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Richmond Writer Mary Lou Hall Walks a Generational Wire With a New Young Adult Novel


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After nearly a decade of intermittent writing and winning a local unpublished novel contest, Mary Lou Hall saw her manuscript finally catch the eye of a well-known publisher.

“She sat with it for five months and called out of the blue,” says Hall, an assistant professor of writing at Virginia Commonwealth University. “She said she felt like the novel was too dark for adults. But young adult fiction can go edgier and darker.”

Counterintuitive as that might seem, one trend in young adult fiction is toward more reality-based stories. Hall’s, with nary a vampire or wizard in sight, fits the bill.

“It didn’t seem logical to me in some ways,” she says. “But when I started thinking about a younger audience, it made me happy to reach people it could help, which wouldn’t necessarily be the older audience.”

The novel, “Wirewalker,” Hall’s first, takes place in the Mayfair Heights neighborhood of a fictional Jackson City. Hall says it was based on her experience living in Fulton Hill for some years, and an early draft had it set in Richmond.

“There was an image in the neighborhood that I encountered that stayed with me,” she says. “I was dabbling with that, and the story started to extend itself.”

The titular walker of wires is a 14-year-old boy named Clarence Feather, toeing the fine line of influences on his youth. His mother was killed by gunfire a few years ago, and his father has fallen under the sway of Johnnyprice, a crack-dealing, dog-fighting friend. Clarence’s father loans the boy out to run drugs for Johnnyprice, until a rival drug dealer offers more.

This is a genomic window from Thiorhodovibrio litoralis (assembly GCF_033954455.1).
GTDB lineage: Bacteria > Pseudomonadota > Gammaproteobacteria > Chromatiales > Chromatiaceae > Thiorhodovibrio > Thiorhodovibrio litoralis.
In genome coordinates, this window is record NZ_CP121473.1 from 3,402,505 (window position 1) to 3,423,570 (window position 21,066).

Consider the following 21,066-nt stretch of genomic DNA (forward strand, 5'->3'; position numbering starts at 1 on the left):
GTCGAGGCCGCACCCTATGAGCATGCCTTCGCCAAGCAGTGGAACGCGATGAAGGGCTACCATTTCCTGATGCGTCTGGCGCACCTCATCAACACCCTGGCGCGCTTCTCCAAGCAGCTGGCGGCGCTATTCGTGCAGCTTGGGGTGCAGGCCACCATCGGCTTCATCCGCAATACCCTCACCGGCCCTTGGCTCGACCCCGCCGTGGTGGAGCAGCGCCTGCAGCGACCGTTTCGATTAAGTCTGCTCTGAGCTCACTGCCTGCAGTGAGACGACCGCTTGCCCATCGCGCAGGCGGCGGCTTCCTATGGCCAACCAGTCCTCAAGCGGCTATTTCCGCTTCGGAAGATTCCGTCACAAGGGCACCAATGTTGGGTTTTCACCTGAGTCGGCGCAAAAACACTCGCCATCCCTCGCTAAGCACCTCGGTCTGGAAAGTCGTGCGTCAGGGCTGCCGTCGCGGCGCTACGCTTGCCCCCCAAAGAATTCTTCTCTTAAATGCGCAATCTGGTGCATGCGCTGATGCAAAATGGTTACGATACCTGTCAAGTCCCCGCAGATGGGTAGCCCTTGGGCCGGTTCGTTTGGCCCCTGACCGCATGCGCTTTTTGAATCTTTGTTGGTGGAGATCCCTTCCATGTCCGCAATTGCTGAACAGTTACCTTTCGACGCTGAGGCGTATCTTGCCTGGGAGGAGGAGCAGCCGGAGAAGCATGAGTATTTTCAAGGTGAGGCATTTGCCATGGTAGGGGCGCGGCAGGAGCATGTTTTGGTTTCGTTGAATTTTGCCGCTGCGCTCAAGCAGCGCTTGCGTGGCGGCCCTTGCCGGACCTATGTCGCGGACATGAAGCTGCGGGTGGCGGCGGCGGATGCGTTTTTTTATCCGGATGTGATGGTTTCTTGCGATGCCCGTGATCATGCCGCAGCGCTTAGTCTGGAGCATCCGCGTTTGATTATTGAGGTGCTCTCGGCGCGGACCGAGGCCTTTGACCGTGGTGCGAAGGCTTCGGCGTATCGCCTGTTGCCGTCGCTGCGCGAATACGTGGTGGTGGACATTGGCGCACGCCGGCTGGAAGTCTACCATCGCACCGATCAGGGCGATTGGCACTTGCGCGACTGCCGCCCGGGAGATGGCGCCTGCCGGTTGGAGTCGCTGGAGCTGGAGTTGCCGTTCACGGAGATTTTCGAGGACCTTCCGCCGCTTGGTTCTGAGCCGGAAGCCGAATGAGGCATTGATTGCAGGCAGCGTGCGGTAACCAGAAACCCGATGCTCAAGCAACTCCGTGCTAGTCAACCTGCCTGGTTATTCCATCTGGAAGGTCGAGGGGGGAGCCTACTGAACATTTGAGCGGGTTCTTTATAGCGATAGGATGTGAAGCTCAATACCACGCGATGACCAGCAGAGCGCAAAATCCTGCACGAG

Concurrently, Clarence is starting high school, where his writing and good grades earn him the attention of teachers. He befriends a local store owner and the albino Great Dane of a neighbor, clinging to memories of his mother’s encouragement and hopes for his future.

The book and its marketing are self-conscious about race, touting Clarence’s biracial background and his life as what nonprofit grant applications would label at-risk. He’s a recent graduate of Stonewall Jackson Middle School and starts high school at Robert E. Lee. Clarence, of course, is trapped between his desire to be a good person and his need for protection against his alcoholic father and Johnnyprice.

Hall’s conversations with editors at her publisher, Viking Books for Young Readers, convinced her to age the originally 11-year-old protagonist in early drafts.

“They asked me to bump him up to a young 14, and I had to sit with that for a few weeks,” says Hall, who lives in the North Side. “But at the time, I had two nephews who were 14. And I could see that their sensibilities, even in these tween bodies, were very boyish. I didn’t feel like I had to tweak a lot of Clarence’s interior life.”

Hall hopes the book will entice readers of the same age. “I remember novels I read at that age that were these moments in time for me,” she says. “It’s exciting that the audience is these humans on the cusp of everything they’re going to become, not people in armchairs with coffee. It feels more energized that way.”

She also knows much of the market for young adult fiction is older than the teenage protagonists at the center of books by her and others.

“That’s half the market. I think it’s encouraging,” Hall says. “The literary world is so serious about itself, in my opinion, but [young adult] seems so egalitarian. It doesn’t denigrate any subgenres. There’s a place for you, no matter what.”

And Hall sees value in the modern reading habits of the genre’s fans. “They’re all over the web discussing these books, I’ve learned in the last month,” she says. “You don’t see that with older readers. It’s wildly encouraging that these discussions aren’t isolated to universities.” S

“Wirewalker” comes out Sept. 6. Mary Lou Hall will be at a launch party at Balliceaux that evening at 6:30 p.m.


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